“Spirituality is a part of being human, the questions that occur to people at different times and how we answer them ourselves, or who we turn to supply us with those answers are part of who we are as people.”

The following appeared in the Journal of the National Medical Association:

Healing at the Borderland of Medicine and Religion-Book Review
We need more thoughtful and thorough evaluations of other worldviews of health and illness. Medical students and practicing physicians need to know how our patients view themselves and their illnesses so we can care for them and fit the treatment to the patients’ mindset. It goes along with starting from where the patient is and not where you think they should be.
Healing at the Borderland of Medicine and Religion by Michael H. Cohen is a needed addition to this field of knowledge. While it focuses broadly on a number of alternative medical disciplines, and not solely religion, it deals with healing outside of the biomedical model.
The goal of alternative healthcare providers, like conventional medical providers, is to heal the patient, and to bring them to optimal levels of health. The system used should not be based on negotiation or compromise; but as a matter of ideology. The physician’s primary responsibility is and has to remain the patient. Finding ways to focus on the patient without getting lost in arguments between ideologies can be difficult. This book helps focuses on areas where problems can lead to better solutions for patients and providers.
Spirituality is a part of being human, the questions that occur to people at different times and how we answer them ourselves, or who we turn to supply us with those answers are part of who we are as people.
The battle between different explanatory models of health and illness is constant. Personal interest, financial incentives, identity and other issues all play a part in determining which model a person will look to for health. With the acceptance of multiple philosophies concerning health, and the emergence of a larger and larger complementary component, physicians have struggled to find a comfortable place to interact with spiritual advisors/providers who have a different way of looking at health and medical interventions.
That is what makes the need for a text on this topic important.
The Joint Commission for Accreditation of Healthcare Organizations (JCAHO) requires a spiritual assessment for every patient admitted into a hospital to include at the very least “the patient’s denomination, beliefs, and what spiritual practices are important to the patient.”
Spirituality is being taught in over 100 of the approximately 150 osteopathic and allopathic medical schools in the United States. Courses focus on spirituality as a factor that contributes to health, not as a system of treatment.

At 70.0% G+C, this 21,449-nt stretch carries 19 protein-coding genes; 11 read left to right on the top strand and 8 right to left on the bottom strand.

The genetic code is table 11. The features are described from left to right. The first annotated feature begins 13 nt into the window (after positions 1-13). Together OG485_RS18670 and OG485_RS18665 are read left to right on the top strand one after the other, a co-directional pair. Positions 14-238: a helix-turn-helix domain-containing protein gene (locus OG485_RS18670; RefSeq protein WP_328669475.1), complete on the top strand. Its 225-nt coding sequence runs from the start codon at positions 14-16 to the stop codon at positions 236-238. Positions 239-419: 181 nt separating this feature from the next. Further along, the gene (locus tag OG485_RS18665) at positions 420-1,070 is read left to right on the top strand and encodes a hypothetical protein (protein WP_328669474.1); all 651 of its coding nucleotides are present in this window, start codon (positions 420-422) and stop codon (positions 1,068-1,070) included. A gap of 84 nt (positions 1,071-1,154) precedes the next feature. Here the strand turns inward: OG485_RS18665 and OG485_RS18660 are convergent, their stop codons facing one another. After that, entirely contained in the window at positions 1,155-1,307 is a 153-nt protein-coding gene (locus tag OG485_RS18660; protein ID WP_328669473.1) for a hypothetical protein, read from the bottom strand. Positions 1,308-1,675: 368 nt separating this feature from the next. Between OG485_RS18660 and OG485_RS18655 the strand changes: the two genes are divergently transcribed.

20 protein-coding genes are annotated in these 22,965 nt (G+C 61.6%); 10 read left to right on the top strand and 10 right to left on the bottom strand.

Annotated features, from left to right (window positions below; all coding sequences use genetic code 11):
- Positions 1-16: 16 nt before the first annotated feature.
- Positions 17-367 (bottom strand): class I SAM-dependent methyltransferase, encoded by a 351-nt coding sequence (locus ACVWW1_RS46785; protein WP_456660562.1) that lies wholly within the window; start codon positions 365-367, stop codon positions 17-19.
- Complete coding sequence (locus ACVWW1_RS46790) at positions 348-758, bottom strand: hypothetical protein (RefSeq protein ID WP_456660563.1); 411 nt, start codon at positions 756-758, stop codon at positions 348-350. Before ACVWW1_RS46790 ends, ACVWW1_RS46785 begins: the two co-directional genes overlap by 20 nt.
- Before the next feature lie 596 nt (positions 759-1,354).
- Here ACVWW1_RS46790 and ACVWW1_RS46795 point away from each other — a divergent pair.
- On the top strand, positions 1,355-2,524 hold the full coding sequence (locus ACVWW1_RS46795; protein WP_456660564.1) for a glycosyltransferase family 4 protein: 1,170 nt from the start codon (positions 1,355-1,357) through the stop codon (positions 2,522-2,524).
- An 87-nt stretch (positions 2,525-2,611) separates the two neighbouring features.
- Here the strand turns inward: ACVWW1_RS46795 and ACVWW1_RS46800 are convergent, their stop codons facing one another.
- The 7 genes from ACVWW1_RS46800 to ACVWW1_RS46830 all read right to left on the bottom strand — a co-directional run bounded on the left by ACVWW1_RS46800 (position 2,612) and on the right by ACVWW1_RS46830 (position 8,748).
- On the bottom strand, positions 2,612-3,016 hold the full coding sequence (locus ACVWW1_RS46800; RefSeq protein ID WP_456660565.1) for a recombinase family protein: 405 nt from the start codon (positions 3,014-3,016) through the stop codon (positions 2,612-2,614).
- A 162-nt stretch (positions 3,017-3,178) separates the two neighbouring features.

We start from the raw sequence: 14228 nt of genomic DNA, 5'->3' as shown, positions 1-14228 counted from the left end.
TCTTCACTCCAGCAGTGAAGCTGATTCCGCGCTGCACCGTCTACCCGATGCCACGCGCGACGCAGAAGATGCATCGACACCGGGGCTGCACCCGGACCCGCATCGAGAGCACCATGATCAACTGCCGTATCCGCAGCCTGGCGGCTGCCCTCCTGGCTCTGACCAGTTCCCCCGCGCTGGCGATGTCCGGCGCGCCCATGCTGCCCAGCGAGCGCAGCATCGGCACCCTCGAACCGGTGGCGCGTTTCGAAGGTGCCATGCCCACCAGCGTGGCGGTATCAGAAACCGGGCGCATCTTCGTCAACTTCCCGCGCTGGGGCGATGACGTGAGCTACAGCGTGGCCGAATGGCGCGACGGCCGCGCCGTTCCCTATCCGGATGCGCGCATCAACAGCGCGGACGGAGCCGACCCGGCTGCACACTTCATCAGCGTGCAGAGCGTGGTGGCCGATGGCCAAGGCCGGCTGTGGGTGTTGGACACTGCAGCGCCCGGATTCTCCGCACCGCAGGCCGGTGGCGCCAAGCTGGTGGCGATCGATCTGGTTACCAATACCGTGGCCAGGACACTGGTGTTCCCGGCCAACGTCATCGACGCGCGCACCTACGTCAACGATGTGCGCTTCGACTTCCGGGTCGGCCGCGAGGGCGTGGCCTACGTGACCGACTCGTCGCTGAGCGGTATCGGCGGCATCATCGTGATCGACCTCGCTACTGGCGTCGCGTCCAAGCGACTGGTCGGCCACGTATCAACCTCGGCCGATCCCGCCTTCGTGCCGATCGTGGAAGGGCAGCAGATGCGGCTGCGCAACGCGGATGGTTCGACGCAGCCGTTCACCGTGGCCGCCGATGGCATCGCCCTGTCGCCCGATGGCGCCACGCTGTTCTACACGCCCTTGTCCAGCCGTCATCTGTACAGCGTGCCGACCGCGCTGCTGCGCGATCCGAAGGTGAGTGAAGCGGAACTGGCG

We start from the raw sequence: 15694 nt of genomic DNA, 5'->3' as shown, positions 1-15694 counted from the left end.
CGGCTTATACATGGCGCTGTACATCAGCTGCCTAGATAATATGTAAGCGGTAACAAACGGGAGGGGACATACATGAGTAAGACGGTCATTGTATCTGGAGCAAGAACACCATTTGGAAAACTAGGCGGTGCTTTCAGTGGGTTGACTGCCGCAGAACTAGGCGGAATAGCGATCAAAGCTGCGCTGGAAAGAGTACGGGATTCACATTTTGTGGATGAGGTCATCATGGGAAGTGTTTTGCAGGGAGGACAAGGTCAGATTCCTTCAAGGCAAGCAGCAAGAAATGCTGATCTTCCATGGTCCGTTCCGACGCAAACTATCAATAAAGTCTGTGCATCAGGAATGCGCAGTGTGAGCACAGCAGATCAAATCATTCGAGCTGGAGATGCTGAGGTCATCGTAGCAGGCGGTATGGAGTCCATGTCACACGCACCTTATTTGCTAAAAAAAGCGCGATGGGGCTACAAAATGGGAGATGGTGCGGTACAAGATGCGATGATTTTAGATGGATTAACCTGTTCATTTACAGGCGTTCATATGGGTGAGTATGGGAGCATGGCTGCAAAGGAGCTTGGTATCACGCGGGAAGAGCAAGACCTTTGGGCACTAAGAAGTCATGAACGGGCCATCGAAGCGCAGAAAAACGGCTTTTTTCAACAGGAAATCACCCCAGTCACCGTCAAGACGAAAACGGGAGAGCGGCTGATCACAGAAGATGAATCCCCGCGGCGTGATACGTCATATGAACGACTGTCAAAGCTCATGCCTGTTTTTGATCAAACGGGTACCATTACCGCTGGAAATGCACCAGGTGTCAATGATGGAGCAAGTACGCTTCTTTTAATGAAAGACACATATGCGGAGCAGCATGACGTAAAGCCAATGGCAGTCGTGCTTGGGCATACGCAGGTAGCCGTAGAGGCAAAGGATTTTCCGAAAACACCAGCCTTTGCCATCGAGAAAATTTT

Patient interest in spirituality is heightened during the time of an illness, and the patient may request intervention by a spiritual advisor instead of or in addition to standard biomedical care of an illness.
Where do other providers, particularly spiritual healthcare providers fit into the medical system and what is the role of religion? Michael H. Cohen is a well-respected and thoughtful lawyer who has written about alternative healthcare systems and how they fit in our society. His previous book entitled Complementary & Alternative Medicine Legal Boundaries and Regulatory Perspectives should be required reading for any healthcare provider practicing outside of mainstream biomedical medicine. So, I was curious as to his thoughts on the role of religion in healthcare.
Michael Cohen’s new book Healing at the Borderland of Medicine and Religion argues that the patient should decide where providers should fit into the system and patients will judge the results as well. This collection of articles previously published in places like the Vermont Law Review, the Journal of Law and Religion and medical journals like Epilepsy and Behavior looks broadly at Alternative Therapies as a whole and argues for inclusion in the biomedical system.
While we need to strain to refer to the system of healthcare that we have as a system, there is a clear choice architecture that exists within the system and a default mode that sends all patients through a biomedical model of care. Mr. Cohen argues that we need not have one default system, and that people might be better served with multiple defaults or shared responsibility for patients by many different systems.
But it is tough to argue that physicians trained in a biomedical model with science as a guiding principle should be required to have other guiding principles as well. And even as we talk about the standard medical model being bio-psycho-social, most people involved in conventional medical care interpret it more as a bio-bio-bio model.
One question that we need to address in the biomedical model is whether or not the public interest is more than what interests the public. Should performance be compared to the promises made prior to therapy or intervention? The legal aspects of care are well reviewed in this book and healthcare is looked at from directions where we don’t focus on that much.
With more good questions than answers there needs to be some way to address the issues in a thoughtful and organized manner. Michael Cohen’s book starts to provide a framework and gives us possible explanations and places for religion and alternative medicine in the current system of care. This book is a good place to look to start the discussion.
Tyler Cymet, DO
Associate Vice President for Medical Education
American Association of Colleges of Osteopathic Medicine
Assistant Professor of Internal Medicine
Johns Hopkins University School of Medicine

Thank you Dr Cymet. You ask good questions and frame my work in a way that leads me deeper into inquiry. I appreciate your thoughtful contribution.